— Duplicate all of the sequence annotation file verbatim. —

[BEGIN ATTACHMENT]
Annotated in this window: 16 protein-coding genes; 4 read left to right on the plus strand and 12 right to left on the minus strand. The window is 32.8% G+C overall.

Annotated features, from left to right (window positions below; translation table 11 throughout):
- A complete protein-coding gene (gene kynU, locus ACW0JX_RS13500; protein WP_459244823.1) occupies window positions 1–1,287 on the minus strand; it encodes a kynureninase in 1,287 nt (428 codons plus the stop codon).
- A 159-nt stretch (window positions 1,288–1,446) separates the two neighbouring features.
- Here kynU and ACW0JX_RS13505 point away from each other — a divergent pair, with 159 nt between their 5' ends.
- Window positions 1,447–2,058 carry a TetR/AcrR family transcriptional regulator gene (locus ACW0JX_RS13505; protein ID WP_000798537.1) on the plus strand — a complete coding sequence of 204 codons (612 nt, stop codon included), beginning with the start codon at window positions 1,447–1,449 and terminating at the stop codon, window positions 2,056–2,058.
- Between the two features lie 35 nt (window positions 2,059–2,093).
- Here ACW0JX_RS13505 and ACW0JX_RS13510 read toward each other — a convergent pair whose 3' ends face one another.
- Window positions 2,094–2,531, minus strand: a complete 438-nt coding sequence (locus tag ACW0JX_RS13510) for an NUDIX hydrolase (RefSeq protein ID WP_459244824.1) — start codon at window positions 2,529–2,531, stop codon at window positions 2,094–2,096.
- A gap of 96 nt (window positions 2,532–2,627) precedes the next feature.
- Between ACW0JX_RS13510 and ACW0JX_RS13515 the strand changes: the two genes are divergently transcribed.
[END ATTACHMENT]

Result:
Annotated in this window: 16 protein-coding genes; 4 read left to right on the plus strand and 12 right to left on the minus strand. The window is 32.8% G+C overall.

Annotated features, from left to right (window positions below; translation table 11 throughout):
- A complete protein-coding gene (gene kynU, locus ACW0JX_RS13500; protein WP_459244823.1) occupies window positions 1–1,287 on the minus strand; it encodes a kynureninase in 1,287 nt (428 codons plus the stop codon).
- A 159-nt stretch (window positions 1,288–1,446) separates the two neighbouring features.
- Here kynU and ACW0JX_RS13505 point away from each other — a divergent pair, with 159 nt between their 5' ends.
- Window positions 1,447–2,058 carry a TetR/AcrR family transcriptional regulator gene (locus ACW0JX_RS13505; protein ID WP_000798537.1) on the plus strand — a complete coding sequence of 204 codons (612 nt, stop codon included), beginning with the start codon at window positions 1,447–1,449 and terminating at the stop codon, window positions 2,056–2,058.
- Between the two features lie 35 nt (window positions 2,059–2,093).
- Here ACW0JX_RS13505 and ACW0JX_RS13510 read toward each other — a convergent pair whose 3' ends face one another.
- Window positions 2,094–2,531, minus strand: a complete 438-nt coding sequence (locus tag ACW0JX_RS13510) for an NUDIX hydrolase (RefSeq protein ID WP_459244824.1) — start codon at window positions 2,529–2,531, stop codon at window positions 2,094–2,096.
- A gap of 96 nt (window positions 2,532–2,627) precedes the next feature.
- Between ACW0JX_RS13510 and ACW0JX_RS13515 the strand changes: the two genes are divergently transcribed.